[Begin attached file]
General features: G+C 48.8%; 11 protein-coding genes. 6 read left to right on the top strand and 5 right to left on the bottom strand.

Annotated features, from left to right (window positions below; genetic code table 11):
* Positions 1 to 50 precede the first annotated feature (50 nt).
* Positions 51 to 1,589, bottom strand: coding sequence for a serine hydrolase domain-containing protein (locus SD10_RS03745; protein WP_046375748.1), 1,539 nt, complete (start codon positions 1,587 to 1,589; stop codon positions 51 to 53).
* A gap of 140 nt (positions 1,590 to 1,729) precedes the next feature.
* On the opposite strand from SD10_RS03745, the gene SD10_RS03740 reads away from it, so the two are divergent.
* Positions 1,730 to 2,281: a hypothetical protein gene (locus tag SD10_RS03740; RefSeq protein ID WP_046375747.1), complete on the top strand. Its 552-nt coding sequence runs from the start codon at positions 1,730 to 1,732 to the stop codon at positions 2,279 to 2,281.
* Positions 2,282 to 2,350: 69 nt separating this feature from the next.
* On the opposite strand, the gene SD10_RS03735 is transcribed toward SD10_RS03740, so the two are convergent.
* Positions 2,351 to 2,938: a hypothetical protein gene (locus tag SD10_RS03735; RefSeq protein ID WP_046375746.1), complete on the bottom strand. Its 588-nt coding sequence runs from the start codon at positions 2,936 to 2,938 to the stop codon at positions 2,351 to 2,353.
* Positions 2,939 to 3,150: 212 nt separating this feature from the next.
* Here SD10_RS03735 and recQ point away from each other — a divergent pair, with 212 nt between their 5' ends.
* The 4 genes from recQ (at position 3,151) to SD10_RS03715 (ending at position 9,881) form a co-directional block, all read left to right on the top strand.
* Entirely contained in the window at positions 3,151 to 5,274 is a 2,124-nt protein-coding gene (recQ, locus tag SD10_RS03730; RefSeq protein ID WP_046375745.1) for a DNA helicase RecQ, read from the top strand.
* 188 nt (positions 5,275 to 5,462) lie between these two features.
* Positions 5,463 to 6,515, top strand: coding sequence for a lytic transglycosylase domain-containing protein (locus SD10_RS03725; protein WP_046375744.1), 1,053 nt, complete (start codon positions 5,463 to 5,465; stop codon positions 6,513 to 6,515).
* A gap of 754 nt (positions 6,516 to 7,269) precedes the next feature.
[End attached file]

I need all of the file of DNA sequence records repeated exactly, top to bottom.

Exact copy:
General features: G+C 48.8%; 11 protein-coding genes. 6 read left to right on the top strand and 5 right to left on the bottom strand.

Annotated features, from left to right (window positions below; genetic code table 11):
* Positions 1 to 50 precede the first annotated feature (50 nt).
* Positions 51 to 1,589, bottom strand: coding sequence for a serine hydrolase domain-containing protein (locus SD10_RS03745; protein WP_046375748.1), 1,539 nt, complete (start codon positions 1,587 to 1,589; stop codon positions 51 to 53).
* A gap of 140 nt (positions 1,590 to 1,729) precedes the next feature.
* On the opposite strand from SD10_RS03745, the gene SD10_RS03740 reads away from it, so the two are divergent.
* Positions 1,730 to 2,281: a hypothetical protein gene (locus tag SD10_RS03740; RefSeq protein ID WP_046375747.1), complete on the top strand. Its 552-nt coding sequence runs from the start codon at positions 1,730 to 1,732 to the stop codon at positions 2,279 to 2,281.
* Positions 2,282 to 2,350: 69 nt separating this feature from the next.
* On the opposite strand, the gene SD10_RS03735 is transcribed toward SD10_RS03740, so the two are convergent.
* Positions 2,351 to 2,938: a hypothetical protein gene (locus tag SD10_RS03735; RefSeq protein ID WP_046375746.1), complete on the bottom strand. Its 588-nt coding sequence runs from the start codon at positions 2,936 to 2,938 to the stop codon at positions 2,351 to 2,353.
* Positions 2,939 to 3,150: 212 nt separating this feature from the next.
* Here SD10_RS03735 and recQ point away from each other — a divergent pair, with 212 nt between their 5' ends.
* The 4 genes from recQ (at position 3,151) to SD10_RS03715 (ending at position 9,881) form a co-directional block, all read left to right on the top strand.
* Entirely contained in the window at positions 3,151 to 5,274 is a 2,124-nt protein-coding gene (recQ, locus tag SD10_RS03730; RefSeq protein ID WP_046375745.1) for a DNA helicase RecQ, read from the top strand.
* 188 nt (positions 5,275 to 5,462) lie between these two features.
* Positions 5,463 to 6,515, top strand: coding sequence for a lytic transglycosylase domain-containing protein (locus SD10_RS03725; protein WP_046375744.1), 1,053 nt, complete (start codon positions 5,463 to 5,465; stop codon positions 6,513 to 6,515).
* A gap of 754 nt (positions 6,516 to 7,269) precedes the next feature.